Variety Flour Thursday: Almond Meltaways (Sort Of)

June 9, 2011

Almost every Thursday, for some time now, I’ve been posting recipes using different flours or flour alternatives, like almond meal, and calling it “Variety Flour Thursday” (the name isn’t wholly necessary, but I liked that it made my “variety flour” adventures sound more official). It started as a result of my wanting to branch out of the all-purpose flour bubble more often, to experiment with different flavors, textures and make me feel better about baking so much, health-wise. Up until this point, I’ve only made recipes either already featuring different flour or recipes that according to my research and prior experience I knew would turn out well using something other than all-purpose flour. There haven’t really been any shots in the dark, where I just did a crazy substitution to see what would happen and that thought made me a little sad, sad because I go through the world pretending to know what happens when I do certain things or make certain decisions or what happens when you either let someone go or welcome someone into your life. Sometimes you just don’t know how something you do will affect the world around you because there are always a million things you’ve never thought about and a million things that we can’t know ahead of time. You may have a good idea of an outcome, but life tends to throw things your way that never would have figured in your radar.

This is one of the ways, still in a relatively controlled environment, that I can let go and make crazy decisions just to see what happens. Luckily I’m armed with a little bit of experience, but it always ends up that the more you know, the more you become aware of how much you don’t know. I wanted to make some meltaway cookies. I have a TON of whole wheat flour in the pantry (due to an extremely generous room mate). Could whole wheat flour work in a meltaway, or would it completely destroy the idea of having a light cookie that simply, like its name implies, melts in your mouth? I took the plunge and substituted the entire amount of whole wheat flour for all-purpose, keeping the amount of almond meal in tact. Since whole wheat flour absorbs more liquid than all-purpose, I had to add about 2 tablespoons milk to the batter in order for it to come together. All well and good. I baked the cookies and found the bottoms browned more than usual for a meltaway, but that might be due to old, non-stick pans instead of my choice flour. The flavor? Meh. The cookies, when you substitute whole wheat flour, take on more of a thumbprint/shortbread texture, ceasing to be light and airy. Delicious, certainly, but not a meltaway.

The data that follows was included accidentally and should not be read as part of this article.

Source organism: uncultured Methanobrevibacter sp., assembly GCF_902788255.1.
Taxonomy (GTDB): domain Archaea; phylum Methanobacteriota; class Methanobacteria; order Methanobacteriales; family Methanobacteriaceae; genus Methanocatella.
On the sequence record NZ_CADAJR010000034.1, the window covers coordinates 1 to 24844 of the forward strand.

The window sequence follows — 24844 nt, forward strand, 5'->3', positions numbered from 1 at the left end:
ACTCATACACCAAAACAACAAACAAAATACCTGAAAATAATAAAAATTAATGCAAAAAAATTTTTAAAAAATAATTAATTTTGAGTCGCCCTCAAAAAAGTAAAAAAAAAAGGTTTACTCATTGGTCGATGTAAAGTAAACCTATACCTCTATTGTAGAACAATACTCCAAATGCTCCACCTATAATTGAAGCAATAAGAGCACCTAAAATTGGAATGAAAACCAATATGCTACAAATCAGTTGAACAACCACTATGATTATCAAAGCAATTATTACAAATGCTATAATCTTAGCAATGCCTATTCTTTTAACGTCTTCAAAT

I feel good, even though I didn’t get the end result that I wanted or expected, for branching out and taking a chance to see what happened. You learn by doing, right? All that being said, I wonder if using whole wheat pastry flour would give you the expected airiness of a meltaway? An adventure for another time. Now I know, for sure, from personal experience, that whole wheat flour is not what you should use for a meltaway. Included in this post is the original recipe from the blog, A Cup of Freck. I’d suggest following directions and using all-purpose!

Almond Meltaways

(Recipe adapted from A cup of freck)

Yields 30 cookies using a cookie scoop



1 cup unsalted butter, room temperature

1/2 cup powdered sugar

1/2 teaspoon salt

2 1/4 cups all-purpose flour

2 cups almond meal, or almonds ground in a food processor

3 tablespoons amaretto liquor OR 1 teaspoon almond extract

Powdered sugar for rolling cookies (at least one cup)



1. In a large mixing bowl, cream butter and powdered sugar.

2. Add salt, flour, and almond meal to butter mixture and stir until dough comes together.

3. Stir in almond extract.

4. Chill dough in fridge for one hour. During chill time, preheat oven to 350 degrees F and prepare a cookie sheet (if not using a non-stick pan).

5. Either using a cookie scoop or by hand, form tablespoon-size balls of dough and place on prepared or non-stick cookie sheet. The cookies will not spread much, so they can be placed as little as an inch apart.

6. Bake in preheated for 15 minutes. Let cool on baking sheet for a few minutes, until cool enough to handle, and roll in powdered sugar then place on cooling rack. Once cookies are cool, roll again in powdered sugar.

Store cookies covered at room temperature up to 3 days.



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